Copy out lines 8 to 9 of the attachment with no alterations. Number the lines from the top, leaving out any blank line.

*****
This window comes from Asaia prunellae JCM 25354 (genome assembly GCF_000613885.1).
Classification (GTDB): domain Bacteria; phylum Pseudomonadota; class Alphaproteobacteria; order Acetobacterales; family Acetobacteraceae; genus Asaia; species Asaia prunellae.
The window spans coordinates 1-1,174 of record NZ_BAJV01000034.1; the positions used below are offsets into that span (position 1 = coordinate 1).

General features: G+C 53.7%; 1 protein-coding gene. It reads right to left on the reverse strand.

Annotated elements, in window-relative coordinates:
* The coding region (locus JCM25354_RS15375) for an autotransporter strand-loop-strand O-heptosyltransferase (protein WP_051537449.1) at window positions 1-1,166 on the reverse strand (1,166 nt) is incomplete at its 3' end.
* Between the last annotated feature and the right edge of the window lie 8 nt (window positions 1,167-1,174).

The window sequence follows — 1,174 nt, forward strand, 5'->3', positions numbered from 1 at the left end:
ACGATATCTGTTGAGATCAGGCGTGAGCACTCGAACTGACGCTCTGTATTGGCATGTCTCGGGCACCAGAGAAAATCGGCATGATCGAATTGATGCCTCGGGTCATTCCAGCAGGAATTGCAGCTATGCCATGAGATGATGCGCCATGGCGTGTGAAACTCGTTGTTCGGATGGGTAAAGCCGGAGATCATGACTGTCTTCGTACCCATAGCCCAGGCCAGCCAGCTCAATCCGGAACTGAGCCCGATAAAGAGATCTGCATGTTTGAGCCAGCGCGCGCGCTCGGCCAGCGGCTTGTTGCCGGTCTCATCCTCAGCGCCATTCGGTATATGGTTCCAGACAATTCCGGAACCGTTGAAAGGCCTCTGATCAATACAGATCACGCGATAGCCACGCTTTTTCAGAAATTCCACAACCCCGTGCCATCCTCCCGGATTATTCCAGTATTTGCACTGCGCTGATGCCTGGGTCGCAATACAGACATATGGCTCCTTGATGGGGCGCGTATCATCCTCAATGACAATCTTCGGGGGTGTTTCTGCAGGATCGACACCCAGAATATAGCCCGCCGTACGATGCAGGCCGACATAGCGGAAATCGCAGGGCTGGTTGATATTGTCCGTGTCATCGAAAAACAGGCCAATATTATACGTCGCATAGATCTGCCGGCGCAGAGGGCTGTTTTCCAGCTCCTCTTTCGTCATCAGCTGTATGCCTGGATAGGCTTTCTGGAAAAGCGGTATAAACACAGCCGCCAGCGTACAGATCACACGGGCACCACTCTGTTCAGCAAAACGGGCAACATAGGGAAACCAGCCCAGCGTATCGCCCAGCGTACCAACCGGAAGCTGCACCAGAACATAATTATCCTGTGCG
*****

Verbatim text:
The window sequence follows — 1,174 nt, forward strand, 5'->3', positions numbered from 1 at the left end:
ACGATATCTGTTGAGATCAGGCGTGAGCACTCGAACTGACGCTCTGTATTGGCATGTCTCGGGCACCAGAGAAAATCGGCATGATCGAATTGATGCCTCGGGTCATTCCAGCAGGAATTGCAGCTATGCCATGAGATGATGCGCCATGGCGTGTGAAACTCGTTGTTCGGATGGGTAAAGCCGGAGATCATGACTGTCTTCGTACCCATAGCCCAGGCCAGCCAGCTCAATCCGGAACTGAGCCCGATAAAGAGATCTGCATGTTTGAGCCAGCGCGCGCGCTCGGCCAGCGGCTTGTTGCCGGTCTCATCCTCAGCGCCATTCGGTATATGGTTCCAGACAATTCCGGAACCGTTGAAAGGCCTCTGATCAATACAGATCACGCGATAGCCACGCTTTTTCAGAAATTCCACAACCCCGTGCCATCCTCCCGGATTATTCCAGTATTTGCACTGCGCTGATGCCTGGGTCGCAATACAGACATATGGCTCCTTGATGGGGCGCGTATCATCCTCAATGACAATCTTCGGGGGTGTTTCTGCAGGATCGACACCCAGAATATAGCCCGCCGTACGATGCAGGCCGACATAGCGGAAATCGCAGGGCTGGTTGATATTGTCCGTGTCATCGAAAAACAGGCCAATATTATACGTCGCATAGATCTGCCGGCGCAGAGGGCTGTTTTCCAGCTCCTCTTTCGTCATCAGCTGTATGCCTGGATAGGCTTTCTGGAAAAGCGGTATAAACACAGCCGCCAGCGTACAGATCACACGGGCACCACTCTGTTCAGCAAAACGGGCAACATAGGGAAACCAGCCCAGCGTATCGCCCAGCGTACCAACCGGAAGCTGCACCAGAACATAATTATCCTGTGCG